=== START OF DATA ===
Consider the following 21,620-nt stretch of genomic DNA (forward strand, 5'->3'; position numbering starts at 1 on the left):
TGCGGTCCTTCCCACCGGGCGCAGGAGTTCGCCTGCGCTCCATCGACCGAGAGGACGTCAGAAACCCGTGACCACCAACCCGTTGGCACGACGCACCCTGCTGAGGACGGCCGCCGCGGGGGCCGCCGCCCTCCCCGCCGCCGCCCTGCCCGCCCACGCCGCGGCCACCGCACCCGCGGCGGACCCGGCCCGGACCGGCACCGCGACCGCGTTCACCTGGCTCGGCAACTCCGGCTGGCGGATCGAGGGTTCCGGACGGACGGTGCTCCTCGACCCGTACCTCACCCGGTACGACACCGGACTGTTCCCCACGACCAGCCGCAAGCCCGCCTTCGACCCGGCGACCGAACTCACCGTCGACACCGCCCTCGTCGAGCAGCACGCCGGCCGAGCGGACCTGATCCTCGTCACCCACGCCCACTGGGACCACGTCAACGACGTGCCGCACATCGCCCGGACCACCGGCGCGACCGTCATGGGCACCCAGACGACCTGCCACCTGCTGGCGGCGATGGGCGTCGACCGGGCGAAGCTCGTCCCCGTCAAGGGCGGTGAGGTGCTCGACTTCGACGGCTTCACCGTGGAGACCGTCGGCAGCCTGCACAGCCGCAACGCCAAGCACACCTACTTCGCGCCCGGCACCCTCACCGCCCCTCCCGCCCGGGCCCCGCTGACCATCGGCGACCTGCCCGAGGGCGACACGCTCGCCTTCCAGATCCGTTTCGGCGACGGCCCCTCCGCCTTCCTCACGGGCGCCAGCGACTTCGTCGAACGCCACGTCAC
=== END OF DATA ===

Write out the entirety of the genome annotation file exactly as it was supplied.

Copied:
Consider the following 21,620-nt stretch of genomic DNA (forward strand, 5'->3'; position numbering starts at 1 on the left):
TGCGGTCCTTCCCACCGGGCGCAGGAGTTCGCCTGCGCTCCATCGACCGAGAGGACGTCAGAAACCCGTGACCACCAACCCGTTGGCACGACGCACCCTGCTGAGGACGGCCGCCGCGGGGGCCGCCGCCCTCCCCGCCGCCGCCCTGCCCGCCCACGCCGCGGCCACCGCACCCGCGGCGGACCCGGCCCGGACCGGCACCGCGACCGCGTTCACCTGGCTCGGCAACTCCGGCTGGCGGATCGAGGGTTCCGGACGGACGGTGCTCCTCGACCCGTACCTCACCCGGTACGACACCGGACTGTTCCCCACGACCAGCCGCAAGCCCGCCTTCGACCCGGCGACCGAACTCACCGTCGACACCGCCCTCGTCGAGCAGCACGCCGGCCGAGCGGACCTGATCCTCGTCACCCACGCCCACTGGGACCACGTCAACGACGTGCCGCACATCGCCCGGACCACCGGCGCGACCGTCATGGGCACCCAGACGACCTGCCACCTGCTGGCGGCGATGGGCGTCGACCGGGCGAAGCTCGTCCCCGTCAAGGGCGGTGAGGTGCTCGACTTCGACGGCTTCACCGTGGAGACCGTCGGCAGCCTGCACAGCCGCAACGCCAAGCACACCTACTTCGCGCCCGGCACCCTCACCGCCCCTCCCGCCCGGGCCCCGCTGACCATCGGCGACCTGCCCGAGGGCGACACGCTCGCCTTCCAGATCCGTTTCGGCGACGGCCCCTCCGCCTTCCTCACGGGCGCCAGCGACTTCGTCGAACGCCACGTCAC